Everything For Sale
is an erudite reprieve from the deluge of books written in praise of free markets. Robert Kuttner fires back with a book that documents relevant, real-world examples of market failure and makes the case for intelligent intervention to attain more desirable outcomes. His exhaustive litany of successful (some, even cherished) government interventions in the market--from National Public Radio to the Internet--creates a persuasive case for a mixed program of political and market-based approaches in the shaping of public policy. When Kuttner pushes his argument for a culture with less commercial emphasis, his preferences exhibit an anti-market bias. But overall, his argument is clear and compelling, exposing blind adherence to market outcomes as largely arbitrary, ideological, and often, an affront to democracy. Academic economists who ignore the political desires of the people in order to protect the purity of their mathematical models draw Kuttner's fire in particular. He writes about ideas and economic details with great verve and ability. Kuttner's book is certain to be a touchstone of debate, if not reform, among public policy makers.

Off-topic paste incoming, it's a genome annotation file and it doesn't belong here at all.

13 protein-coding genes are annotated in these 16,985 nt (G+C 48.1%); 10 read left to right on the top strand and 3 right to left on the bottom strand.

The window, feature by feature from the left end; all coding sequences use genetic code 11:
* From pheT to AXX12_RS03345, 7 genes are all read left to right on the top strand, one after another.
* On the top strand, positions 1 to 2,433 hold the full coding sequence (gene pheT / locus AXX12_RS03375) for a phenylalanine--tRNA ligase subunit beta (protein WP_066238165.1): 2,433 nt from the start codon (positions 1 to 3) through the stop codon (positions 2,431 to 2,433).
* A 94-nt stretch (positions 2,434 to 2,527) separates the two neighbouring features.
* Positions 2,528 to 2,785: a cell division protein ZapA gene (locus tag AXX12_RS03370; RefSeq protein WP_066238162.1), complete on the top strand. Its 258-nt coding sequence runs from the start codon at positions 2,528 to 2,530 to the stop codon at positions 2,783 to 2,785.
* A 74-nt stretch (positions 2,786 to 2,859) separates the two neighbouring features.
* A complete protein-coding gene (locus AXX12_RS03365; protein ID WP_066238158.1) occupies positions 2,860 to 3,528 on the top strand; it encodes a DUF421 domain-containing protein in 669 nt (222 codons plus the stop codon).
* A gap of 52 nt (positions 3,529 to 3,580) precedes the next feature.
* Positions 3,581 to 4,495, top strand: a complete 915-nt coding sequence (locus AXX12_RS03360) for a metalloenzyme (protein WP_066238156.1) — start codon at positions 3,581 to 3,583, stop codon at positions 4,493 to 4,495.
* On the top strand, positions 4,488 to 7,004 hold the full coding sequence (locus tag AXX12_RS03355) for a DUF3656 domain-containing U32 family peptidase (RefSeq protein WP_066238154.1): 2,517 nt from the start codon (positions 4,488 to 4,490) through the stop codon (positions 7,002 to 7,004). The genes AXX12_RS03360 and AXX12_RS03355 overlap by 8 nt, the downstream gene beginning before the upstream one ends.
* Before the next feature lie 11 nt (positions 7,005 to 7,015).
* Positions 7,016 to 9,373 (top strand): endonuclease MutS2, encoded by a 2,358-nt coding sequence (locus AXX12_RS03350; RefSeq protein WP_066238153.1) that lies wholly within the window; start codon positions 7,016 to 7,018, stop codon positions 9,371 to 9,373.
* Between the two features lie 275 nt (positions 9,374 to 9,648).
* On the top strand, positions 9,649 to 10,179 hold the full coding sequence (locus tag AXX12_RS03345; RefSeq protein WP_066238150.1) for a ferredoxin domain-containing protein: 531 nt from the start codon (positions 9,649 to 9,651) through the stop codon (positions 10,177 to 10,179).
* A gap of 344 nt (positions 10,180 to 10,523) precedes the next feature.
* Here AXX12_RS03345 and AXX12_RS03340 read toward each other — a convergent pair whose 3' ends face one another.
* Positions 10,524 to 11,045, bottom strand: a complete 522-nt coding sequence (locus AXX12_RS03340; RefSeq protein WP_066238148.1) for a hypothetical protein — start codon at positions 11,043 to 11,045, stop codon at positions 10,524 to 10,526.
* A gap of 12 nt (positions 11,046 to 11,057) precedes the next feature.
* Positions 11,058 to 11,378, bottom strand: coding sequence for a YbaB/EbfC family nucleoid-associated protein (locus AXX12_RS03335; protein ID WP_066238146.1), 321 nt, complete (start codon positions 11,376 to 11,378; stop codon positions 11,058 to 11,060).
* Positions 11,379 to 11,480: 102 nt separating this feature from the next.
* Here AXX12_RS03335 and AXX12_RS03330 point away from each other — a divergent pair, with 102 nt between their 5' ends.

From Publishers Weekly
Challenging the prevailing conservative doctrine that an unregulated, self-correcting, free-market economy is the ideal, Kuttner (The End of Laissez-Faire) argues that in a humane society, whole realms of activity necessarily depart from pure market principles because market norms drive out nonmarket norms?civility, commitment to the public good, personal economic security and liberty. In the workplace, a growing tendency to treat human labor purely as a commodity has led to an increasing polarization of wages, erosion of standards of fairness and greater worker insecurity, he maintains. Overreliance on market mechanisms is ruining the health care system, contends Kuttner, a contributing columnist to Business Week, because of enormous hidden costs engendered by opportunism, fragmentation, underinvestment in public health and prevention, and inefficient use of home care and nursing care. Arguing that deregulation of financial markets leads to offsetting inefficiencies, he casts a skeptical eye on hostile takeovers, junk bonds and derivatives and advocates "stakeholder capitalism" to make shareholders more accountable to employees. In a benchmark for future debate, Kuttner brings, clear, pragmatic thinking to complex, thorny issues, reclaiming a middle ground between champions of laissez-faire capitalism and statism.
Copyright 1996 Reed Business Information, Inc.